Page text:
TERRY TEMPEST WILLIAMS
It was standing inside Timpanogos Cave (a national monument) as an 8-year-old child that marked me. Hiking to the entrance of the cave with our church group, we were ushered in by a park ranger. Immediately, the cool air locked inside the mountain enveloped us and we wore it as loose clothing. Immense stalactites and stalagmites hung down from the ceiling and rose up from the floor, declaring themselves teeth. We were inside the gaping mouth of an animal and we were careful not to disturb the beast, traversing the cave on a narrow constructed walkway above the floor so as not to disturb its fragility. But it was the Great Heart of Timpanogos Cave that captured my attention.
When everyone else left the charismatic form, I stayed. I needed more time to be closer to it, to watch its red-orange aura pulsating in the cavernous space of shadows. I wanted to touch the heart, run the palms of my hands on its side, believing that if I did, I could better understand my own heart, which was invisible to me. I was only inches away, wondering whether it would be cold or hot to the touch. It looked like ice, but it registered as fire.
Suddenly, I heard the heavy door slam and darkness clamp down. The group left without me. I was forgotten—alone—locked inside the cave. I waved my hand in front of my face. Nothing. I was held in a darkness so deep that my eyes seemed shut even though they were open. All I could hear was the sound of water dripping and the beating heart of the mountain.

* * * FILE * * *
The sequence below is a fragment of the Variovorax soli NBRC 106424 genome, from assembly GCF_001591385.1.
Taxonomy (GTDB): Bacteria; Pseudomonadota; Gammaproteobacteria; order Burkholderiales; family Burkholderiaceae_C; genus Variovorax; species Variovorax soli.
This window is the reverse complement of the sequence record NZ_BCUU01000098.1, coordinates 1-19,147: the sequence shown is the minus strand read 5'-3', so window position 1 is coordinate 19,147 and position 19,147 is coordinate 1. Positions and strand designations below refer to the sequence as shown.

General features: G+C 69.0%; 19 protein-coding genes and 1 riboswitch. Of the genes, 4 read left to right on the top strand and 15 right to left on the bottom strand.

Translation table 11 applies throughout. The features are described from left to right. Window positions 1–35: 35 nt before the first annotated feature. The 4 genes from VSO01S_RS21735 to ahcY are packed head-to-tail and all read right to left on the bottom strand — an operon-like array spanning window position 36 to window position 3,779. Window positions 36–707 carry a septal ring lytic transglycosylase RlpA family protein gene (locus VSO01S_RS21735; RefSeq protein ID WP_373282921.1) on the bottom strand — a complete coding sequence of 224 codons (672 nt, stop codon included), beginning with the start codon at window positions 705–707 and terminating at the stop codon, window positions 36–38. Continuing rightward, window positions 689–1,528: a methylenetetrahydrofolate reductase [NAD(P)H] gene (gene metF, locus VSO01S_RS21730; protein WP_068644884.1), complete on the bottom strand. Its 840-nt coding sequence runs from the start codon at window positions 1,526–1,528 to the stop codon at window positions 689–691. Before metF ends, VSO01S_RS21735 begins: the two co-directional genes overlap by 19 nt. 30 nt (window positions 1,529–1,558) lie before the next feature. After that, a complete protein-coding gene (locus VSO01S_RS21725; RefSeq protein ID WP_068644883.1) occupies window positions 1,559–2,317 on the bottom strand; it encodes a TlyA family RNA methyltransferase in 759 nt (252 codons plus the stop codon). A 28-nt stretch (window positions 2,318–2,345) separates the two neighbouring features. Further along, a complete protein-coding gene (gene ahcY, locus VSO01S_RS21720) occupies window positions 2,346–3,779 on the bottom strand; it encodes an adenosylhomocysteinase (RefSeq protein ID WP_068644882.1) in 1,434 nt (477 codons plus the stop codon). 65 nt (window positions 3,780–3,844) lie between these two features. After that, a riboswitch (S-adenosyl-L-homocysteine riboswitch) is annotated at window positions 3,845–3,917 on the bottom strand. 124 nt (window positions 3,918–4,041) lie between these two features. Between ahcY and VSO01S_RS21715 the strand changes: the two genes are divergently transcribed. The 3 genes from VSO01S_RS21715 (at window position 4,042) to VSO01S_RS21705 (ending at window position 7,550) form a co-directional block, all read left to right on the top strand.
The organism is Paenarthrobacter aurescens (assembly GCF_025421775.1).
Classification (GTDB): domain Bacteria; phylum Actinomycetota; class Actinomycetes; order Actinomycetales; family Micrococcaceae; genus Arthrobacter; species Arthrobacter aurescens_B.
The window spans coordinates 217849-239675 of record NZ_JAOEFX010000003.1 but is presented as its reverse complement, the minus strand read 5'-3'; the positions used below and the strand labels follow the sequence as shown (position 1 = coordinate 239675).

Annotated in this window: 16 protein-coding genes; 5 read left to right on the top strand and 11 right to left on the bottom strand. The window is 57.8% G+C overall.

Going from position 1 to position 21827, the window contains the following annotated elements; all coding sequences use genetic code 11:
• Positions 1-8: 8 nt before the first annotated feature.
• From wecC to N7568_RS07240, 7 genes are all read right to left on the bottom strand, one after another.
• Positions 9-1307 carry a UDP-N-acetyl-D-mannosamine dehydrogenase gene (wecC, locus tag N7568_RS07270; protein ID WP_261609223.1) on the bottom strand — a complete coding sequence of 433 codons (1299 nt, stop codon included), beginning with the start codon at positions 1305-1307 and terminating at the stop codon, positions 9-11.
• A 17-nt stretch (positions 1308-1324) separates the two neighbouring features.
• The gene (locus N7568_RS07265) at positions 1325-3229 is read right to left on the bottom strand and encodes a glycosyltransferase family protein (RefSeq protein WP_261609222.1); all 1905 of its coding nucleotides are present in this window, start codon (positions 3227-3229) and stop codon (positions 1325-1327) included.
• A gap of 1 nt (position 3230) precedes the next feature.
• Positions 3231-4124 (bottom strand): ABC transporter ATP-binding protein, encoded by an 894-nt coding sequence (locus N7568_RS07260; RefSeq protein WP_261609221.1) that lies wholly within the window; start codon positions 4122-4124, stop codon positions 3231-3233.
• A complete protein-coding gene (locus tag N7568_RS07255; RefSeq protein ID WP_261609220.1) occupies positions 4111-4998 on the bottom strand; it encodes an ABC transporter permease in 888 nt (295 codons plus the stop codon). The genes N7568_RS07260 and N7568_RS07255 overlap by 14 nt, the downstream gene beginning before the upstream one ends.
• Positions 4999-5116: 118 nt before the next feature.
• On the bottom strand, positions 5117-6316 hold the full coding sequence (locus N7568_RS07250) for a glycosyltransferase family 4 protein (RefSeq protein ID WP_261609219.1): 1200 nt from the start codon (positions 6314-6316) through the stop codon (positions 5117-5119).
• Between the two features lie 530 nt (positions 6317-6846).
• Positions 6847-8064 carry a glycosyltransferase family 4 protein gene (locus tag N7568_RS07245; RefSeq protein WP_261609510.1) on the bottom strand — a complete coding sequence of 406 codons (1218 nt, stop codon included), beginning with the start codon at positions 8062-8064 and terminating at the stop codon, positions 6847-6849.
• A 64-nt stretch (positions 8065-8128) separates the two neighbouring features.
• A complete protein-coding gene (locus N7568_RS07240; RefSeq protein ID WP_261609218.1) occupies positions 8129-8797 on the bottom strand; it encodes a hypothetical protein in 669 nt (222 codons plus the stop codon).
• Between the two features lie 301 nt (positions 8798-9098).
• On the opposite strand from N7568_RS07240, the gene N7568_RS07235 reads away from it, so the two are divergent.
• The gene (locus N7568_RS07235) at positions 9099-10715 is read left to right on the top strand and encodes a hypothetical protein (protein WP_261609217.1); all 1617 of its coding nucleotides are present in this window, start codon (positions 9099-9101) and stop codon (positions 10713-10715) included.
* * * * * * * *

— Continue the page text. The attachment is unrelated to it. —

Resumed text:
I learned early on we live by wild mercy.
I don’t know how long I stood inside Timpanogos Cave before our church leader realized I was missing, but it was long enough to have experienced how fear moves out of panic toward wonder. Inside the cave, I knew I would be found. What I didn’t know was what would find me—the spirit of Timpanogos.
To this day, my spiritual life is found inside the heart of the wild. I do not fear it, I court it. When I am away, I anticipate my return, needing to touch stone, rock, water, the trunks of trees, the sway of grasses, the barbs of a feather, the fur left behind by a shedding bison.
Wallace Stegner, a mentor of mine, wrote: “If we preserved as parks only those places that have no economic possibilities, we would have no parks. And in the decades to come, it will not be only the buffalo and the trumpeter swan that need sanctuaries. Our own species is going to need them, too. It needs them now.”
Excerpts from The Hour of Land: A Personal Topography of America’s National Parks by Terry Tempest Williams, reprinted with permission. Learn more at CoyoteClan.com/index.html.